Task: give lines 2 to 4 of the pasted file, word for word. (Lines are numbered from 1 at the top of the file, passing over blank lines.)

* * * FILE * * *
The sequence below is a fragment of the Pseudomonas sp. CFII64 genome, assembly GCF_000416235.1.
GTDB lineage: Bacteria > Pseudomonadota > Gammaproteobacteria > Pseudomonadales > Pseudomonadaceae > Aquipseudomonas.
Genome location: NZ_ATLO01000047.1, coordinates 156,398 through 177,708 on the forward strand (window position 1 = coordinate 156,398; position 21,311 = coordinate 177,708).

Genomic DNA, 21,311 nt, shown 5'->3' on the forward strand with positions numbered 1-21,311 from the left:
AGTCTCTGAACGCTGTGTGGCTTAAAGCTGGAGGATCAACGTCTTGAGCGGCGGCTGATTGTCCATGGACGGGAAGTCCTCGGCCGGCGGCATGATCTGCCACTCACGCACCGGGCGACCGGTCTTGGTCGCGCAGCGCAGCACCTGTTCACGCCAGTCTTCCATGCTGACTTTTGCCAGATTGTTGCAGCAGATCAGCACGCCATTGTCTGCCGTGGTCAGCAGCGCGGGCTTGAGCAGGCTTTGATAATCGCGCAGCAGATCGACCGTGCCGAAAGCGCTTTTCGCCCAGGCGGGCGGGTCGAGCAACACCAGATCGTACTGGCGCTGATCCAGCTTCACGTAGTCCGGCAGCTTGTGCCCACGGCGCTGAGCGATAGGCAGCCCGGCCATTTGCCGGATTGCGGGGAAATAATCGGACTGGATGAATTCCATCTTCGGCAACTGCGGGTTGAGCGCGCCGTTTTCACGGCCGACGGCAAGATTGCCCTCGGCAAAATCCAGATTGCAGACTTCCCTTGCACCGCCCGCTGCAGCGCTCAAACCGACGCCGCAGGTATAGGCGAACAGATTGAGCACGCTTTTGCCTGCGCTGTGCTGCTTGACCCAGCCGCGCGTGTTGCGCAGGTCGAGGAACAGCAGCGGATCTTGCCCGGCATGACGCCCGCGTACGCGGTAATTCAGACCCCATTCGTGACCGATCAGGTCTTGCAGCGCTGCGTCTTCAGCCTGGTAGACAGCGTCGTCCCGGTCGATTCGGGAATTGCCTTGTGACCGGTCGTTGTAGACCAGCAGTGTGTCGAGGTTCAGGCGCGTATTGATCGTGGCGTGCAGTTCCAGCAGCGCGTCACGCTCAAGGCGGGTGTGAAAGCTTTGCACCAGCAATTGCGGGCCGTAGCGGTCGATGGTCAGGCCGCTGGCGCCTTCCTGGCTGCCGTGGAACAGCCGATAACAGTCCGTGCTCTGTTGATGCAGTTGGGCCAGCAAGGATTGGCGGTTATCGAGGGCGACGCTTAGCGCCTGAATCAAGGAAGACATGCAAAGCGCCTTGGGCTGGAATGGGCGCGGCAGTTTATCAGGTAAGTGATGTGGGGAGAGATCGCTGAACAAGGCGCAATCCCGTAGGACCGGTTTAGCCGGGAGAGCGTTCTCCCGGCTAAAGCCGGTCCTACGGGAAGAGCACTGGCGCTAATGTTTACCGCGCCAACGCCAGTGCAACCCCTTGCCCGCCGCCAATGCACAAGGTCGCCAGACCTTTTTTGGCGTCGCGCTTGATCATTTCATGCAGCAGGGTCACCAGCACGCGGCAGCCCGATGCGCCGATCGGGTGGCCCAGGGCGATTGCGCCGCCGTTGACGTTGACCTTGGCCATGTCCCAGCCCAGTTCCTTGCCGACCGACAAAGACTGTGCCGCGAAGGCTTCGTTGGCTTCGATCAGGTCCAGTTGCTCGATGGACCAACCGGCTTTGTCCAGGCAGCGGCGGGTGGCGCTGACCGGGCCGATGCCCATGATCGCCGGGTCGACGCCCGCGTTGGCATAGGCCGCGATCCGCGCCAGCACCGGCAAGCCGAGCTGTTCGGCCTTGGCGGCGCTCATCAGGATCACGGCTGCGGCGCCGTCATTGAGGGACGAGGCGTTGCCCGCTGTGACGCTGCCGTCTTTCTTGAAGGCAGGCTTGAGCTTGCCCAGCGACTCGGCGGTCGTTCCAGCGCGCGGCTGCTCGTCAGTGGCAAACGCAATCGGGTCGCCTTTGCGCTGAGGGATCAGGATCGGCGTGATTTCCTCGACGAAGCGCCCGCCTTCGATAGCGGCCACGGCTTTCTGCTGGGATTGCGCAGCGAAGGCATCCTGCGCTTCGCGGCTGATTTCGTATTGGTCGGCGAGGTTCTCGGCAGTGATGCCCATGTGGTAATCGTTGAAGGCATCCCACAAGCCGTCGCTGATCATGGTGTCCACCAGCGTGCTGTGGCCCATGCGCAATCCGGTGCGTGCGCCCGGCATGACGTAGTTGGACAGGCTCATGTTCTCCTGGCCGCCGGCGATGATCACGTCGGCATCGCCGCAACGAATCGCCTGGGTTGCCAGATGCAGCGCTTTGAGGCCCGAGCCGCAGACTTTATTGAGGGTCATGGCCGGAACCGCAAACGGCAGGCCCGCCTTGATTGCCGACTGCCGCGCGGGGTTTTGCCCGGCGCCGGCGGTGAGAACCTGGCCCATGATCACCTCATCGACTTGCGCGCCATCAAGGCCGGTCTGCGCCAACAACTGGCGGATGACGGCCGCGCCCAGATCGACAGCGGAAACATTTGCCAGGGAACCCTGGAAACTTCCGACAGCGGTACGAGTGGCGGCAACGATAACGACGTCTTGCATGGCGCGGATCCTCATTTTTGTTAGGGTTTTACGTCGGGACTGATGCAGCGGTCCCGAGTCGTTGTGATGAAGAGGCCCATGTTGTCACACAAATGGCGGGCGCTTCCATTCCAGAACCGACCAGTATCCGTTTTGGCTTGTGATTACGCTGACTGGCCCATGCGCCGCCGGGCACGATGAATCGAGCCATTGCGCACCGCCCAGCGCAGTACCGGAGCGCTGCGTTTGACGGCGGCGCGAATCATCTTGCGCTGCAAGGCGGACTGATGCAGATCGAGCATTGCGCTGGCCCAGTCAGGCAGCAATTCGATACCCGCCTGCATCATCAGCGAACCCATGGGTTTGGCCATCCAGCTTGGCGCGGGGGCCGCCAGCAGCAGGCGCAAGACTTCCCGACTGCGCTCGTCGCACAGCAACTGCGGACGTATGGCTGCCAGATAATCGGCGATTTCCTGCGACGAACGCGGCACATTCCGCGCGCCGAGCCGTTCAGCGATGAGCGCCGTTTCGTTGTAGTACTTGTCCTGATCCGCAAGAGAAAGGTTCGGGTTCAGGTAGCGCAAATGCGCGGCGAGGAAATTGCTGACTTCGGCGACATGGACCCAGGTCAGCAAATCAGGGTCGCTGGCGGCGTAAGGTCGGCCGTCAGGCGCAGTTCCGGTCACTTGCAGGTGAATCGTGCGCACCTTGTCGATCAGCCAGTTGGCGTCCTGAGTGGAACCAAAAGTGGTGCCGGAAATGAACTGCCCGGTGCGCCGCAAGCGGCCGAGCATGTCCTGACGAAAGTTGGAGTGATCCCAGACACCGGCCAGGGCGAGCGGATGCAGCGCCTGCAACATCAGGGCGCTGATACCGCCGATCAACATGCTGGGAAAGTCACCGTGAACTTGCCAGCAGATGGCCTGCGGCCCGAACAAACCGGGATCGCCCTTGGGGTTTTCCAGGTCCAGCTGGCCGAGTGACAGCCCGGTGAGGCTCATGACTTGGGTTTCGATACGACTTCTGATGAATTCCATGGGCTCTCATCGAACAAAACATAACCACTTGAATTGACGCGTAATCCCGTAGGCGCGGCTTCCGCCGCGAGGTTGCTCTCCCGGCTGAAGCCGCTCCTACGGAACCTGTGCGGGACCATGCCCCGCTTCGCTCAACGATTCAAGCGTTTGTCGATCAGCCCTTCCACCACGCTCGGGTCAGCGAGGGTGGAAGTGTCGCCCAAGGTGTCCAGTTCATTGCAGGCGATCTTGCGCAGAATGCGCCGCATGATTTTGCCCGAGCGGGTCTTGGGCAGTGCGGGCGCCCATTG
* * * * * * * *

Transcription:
GTDB lineage: Bacteria > Pseudomonadota > Gammaproteobacteria > Pseudomonadales > Pseudomonadaceae > Aquipseudomonas.
Genome location: NZ_ATLO01000047.1, coordinates 156,398 through 177,708 on the forward strand (window position 1 = coordinate 156,398; position 21,311 = coordinate 177,708).

Genomic DNA, 21,311 nt, shown 5'->3' on the forward strand with positions numbered 1-21,311 from the left: